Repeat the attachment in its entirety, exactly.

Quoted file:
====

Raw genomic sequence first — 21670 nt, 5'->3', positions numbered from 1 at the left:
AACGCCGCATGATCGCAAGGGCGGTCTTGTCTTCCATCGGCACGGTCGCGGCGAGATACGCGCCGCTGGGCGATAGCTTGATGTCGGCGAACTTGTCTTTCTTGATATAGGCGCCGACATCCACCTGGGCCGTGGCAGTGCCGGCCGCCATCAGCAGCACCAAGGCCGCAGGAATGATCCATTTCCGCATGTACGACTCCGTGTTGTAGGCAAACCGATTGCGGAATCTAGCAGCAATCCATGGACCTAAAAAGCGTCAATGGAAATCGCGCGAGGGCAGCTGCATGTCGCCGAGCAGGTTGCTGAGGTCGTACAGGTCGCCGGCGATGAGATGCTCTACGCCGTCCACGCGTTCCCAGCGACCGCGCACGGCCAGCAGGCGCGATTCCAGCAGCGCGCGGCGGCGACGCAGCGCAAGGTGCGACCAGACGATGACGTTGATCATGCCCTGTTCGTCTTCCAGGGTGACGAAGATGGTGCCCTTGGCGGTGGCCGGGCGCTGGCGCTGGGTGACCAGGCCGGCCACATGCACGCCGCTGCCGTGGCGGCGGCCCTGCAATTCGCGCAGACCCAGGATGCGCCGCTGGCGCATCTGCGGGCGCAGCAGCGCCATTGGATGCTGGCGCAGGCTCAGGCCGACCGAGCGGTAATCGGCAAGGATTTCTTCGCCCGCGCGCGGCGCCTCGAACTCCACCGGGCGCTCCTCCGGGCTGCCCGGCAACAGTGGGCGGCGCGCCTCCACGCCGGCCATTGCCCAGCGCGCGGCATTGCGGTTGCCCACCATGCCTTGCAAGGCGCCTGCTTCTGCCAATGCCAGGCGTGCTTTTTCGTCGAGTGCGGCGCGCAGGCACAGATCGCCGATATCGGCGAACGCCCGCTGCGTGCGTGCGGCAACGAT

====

Raw genomic sequence first — 21670 nt, 5'->3', positions numbered from 1 at the left:
AACGCCGCATGATCGCAAGGGCGGTCTTGTCTTCCATCGGCACGGTCGCGGCGAGATACGCGCCGCTGGGCGATAGCTTGATGTCGGCGAACTTGTCTTTCTTGATATAGGCGCCGACATCCACCTGGGCCGTGGCAGTGCCGGCCGCCATCAGCAGCACCAAGGCCGCAGGAATGATCCATTTCCGCATGTACGACTCCGTGTTGTAGGCAAACCGATTGCGGAATCTAGCAGCAATCCATGGACCTAAAAAGCGTCAATGGAAATCGCGCGAGGGCAGCTGCATGTCGCCGAGCAGGTTGCTGAGGTCGTACAGGTCGCCGGCGATGAGATGCTCTACGCCGTCCACGCGTTCCCAGCGACCGCGCACGGCCAGCAGGCGCGATTCCAGCAGCGCGCGGCGGCGACGCAGCGCAAGGTGCGACCAGACGATGACGTTGATCATGCCCTGTTCGTCTTCCAGGGTGACGAAGATGGTGCCCTTGGCGGTGGCCGGGCGCTGGCGCTGGGTGACCAGGCCGGCCACATGCACGCCGCTGCCGTGGCGGCGGCCCTGCAATTCGCGCAGACCCAGGATGCGCCGCTGGCGCATCTGCGGGCGCAGCAGCGCCATTGGATGCTGGCGCAGGCTCAGGCCGACCGAGCGGTAATCGGCAAGGATTTCTTCGCCCGCGCGCGGCGCCTCGAACTCCACCGGGCGCTCCTCCGGGCTGCCCGGCAACAGTGGGCGGCGCGCCTCCACGCCGGCCATTGCCCAGCGCGCGGCATTGCGGTTGCCCACCATGCCTTGCAAGGCGCCTGCTTCTGCCAATGCCAGGCGTGCTTTTTCGTCGAGTGCGGCGCGCAGGCACAGATCGCCGATATCGGCGAACGCCCGCTGCGTGCGTGCGGCAACGAT